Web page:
Here’s a fun experiment you can try at home. The next time you’re in the middle of a board game with your friends and nobody’s having any fun with it, suggest that you all quit and play something better. Nine times out of ten, everyone will refuse, citing that they “just want to finish it.” This isn’t borne out of some kind of dogged grit-your-teeth wish to push through it – it’s a board game, so there’s rarely any kind of stakes. Instead, it’s more like the game has some kind of hold on them, an unspoken contract that won’t be complete until the game ends.

My theory is this is the result of something I like to call “automatic mode,” a mental shift that some 95% of people, myself included, go through when they sit down to play a game. A lot of my game design stumbles have been because I don’t consider automatic mode, and keeping it in mind has made me go through iterations more quickly than before. It’s a very useful concept and one that will vastly improve the amount of information you get from watching playtests.


Automatic mode is essentially a single-minded desire to win. Once the rules have been explained to you, your mind immediately starts processing the best way for you to get the most points, or eliminate everyone else, or whatever. It pushes out thoughts of having fun, injokes with your friends, and what you had to eat for dinner that night. All you care about is winning.

There are a couple of exceptions to entering automatic mode. Once your group has played a game enough to get bored with the initial strategy, you start drifting away from winning into finding new strategies that might give you a chance to win. Party games de-emphasize victory enough to keep your brain thinking more about the “funniest” option, not the “best” one. And there is the uncommon person who is able to remain in manual mode in any game, mostly so they can do whatever weird goofy thing they prefer.

This behavior does share a few things with the concept of “flow” – a term referring to entering a blank state of mind when deeply engaged in a task at which one is skilled. But it’s a different concept for two reasons. First, people of any experience level can enter automatic mode, while flow is reserved for people who are reasonably good at the game. In fact, it’s the opposite – people with less skills are more likely to turn on automatic. Second, people still have conscious thoughts in auto mode – they’re just focused more on their goal.


The first feature of automatic mode that’s important to designers is that a player on automatic will try to win using as little effort as possible. If they can win without using a feature or two in the game, then they’ll go for it.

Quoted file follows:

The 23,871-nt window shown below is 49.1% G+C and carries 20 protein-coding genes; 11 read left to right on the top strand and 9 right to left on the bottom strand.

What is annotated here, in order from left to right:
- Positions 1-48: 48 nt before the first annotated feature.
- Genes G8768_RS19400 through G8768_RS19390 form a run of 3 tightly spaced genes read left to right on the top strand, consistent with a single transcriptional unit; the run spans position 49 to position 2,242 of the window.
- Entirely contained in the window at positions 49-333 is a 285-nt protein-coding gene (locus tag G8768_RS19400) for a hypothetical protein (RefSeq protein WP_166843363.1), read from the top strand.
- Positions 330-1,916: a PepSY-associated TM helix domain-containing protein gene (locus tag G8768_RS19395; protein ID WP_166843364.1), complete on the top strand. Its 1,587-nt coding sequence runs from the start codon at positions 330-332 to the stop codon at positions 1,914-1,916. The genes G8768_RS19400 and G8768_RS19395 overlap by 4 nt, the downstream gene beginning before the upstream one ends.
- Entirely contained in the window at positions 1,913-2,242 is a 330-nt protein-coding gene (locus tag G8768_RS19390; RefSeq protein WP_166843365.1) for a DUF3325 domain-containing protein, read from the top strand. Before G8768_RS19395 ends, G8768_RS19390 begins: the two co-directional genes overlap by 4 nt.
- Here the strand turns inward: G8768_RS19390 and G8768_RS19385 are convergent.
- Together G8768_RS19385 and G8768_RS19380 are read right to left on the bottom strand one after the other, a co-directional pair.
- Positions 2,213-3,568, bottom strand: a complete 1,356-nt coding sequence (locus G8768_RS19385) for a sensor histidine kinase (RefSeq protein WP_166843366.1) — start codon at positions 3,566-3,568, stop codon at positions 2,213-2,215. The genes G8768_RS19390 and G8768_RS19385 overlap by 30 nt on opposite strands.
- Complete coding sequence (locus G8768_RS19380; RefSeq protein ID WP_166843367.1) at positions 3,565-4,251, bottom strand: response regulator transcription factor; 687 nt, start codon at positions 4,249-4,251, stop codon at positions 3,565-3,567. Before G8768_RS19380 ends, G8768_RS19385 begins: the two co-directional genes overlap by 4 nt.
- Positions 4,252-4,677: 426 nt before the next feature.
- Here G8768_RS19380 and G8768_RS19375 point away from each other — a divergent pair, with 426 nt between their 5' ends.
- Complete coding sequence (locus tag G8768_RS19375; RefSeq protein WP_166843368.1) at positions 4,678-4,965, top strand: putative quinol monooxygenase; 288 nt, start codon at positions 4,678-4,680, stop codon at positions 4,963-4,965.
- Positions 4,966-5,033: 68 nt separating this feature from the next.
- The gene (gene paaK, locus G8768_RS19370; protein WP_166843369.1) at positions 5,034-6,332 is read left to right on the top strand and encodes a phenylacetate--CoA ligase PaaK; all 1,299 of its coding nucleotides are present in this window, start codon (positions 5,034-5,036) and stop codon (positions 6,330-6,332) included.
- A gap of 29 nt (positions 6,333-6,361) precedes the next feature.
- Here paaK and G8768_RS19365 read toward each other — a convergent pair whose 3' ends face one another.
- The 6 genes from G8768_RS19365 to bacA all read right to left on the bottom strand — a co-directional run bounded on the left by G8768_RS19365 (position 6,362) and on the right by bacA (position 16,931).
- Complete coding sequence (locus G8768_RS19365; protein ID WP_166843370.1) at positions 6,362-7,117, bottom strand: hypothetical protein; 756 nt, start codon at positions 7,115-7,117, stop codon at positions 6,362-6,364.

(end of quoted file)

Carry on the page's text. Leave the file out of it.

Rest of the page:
To illustrate my point, let’s talk about the game Condottiere. During each round, players play soldier cards of varying strengths in an attempt to control different parts of Italy. The gameplay of this is rich enough already (I discussed part of it in an older post about zugzwang), but buried in the rulebook is an interesting note: It says that players may talk and make deals freely.

This is interesting, because of the numerous games of Condottiere I’ve played with different friend groups, none of us made any deals with each other. We paid attention to who was about to win, of course, but nobody really ganged up on anyone else. Because each player saw a way to win that could be achieved without relying on the table talk aspect of the game, we ignored it and focused on having our knights flex their muscles as hard as possible.

If a mechanic in your game can be safely ignored by players looking to win, it might as well not exist in the first place. If you want players to do something in particular, make it absolutely fundamental to victory instead of a suggestion. This becomes more of a problem with “soft” mechanics like trading, negotation, and betrayal, as suggested above, but anything that seems extraneous could be a problem.


If there’s one thing an auto-mode player likes more than winning with as little effort as possible, it’s winning as surely as possible. Faced with a choice with higher risk/reward and a reasonably safe choice that could still help them win, they’ll choose the safe one almost every time.

My example for this comes from the playtesting process for my own Happy Daggers. In Happy Daggers, players attempt to push each other around a map, with more pushing being better for the player on offense. One of my defense cards in an early build of the final game allowed the defender to be pushed exactly 2 spaces. I figured this was a good idea, because other cards granted the ability to defend perfectly, but in playtests, players would always choose to be pushed 2 spaces. The card was quickly replaced with something better.

Designers of games that use variance in part to create a fun play experience should be careful not to offer a choice that’s too safe. That isn’t to say that some choices can’t be safer, but they should offer a small enough reward compared to shooting the moon that the choice should genuinely present some difficulty, even to players on automatic.


Sitting down to play a game is essentially handing your brain over to the game designer to have them take care of it for a while. This is where automatic mode comes from – we trust that we’ll have fun on the way to victory and don’t want to put any more effort than we have to. As game designers, instead of trying to fight this behavior, we should tailor our games for it and try to create experiences that players can discover easily. The next time you run a prototype, or even play someone else’s game, thinking about what your players – or you – are doing while on automatic has a lot of value.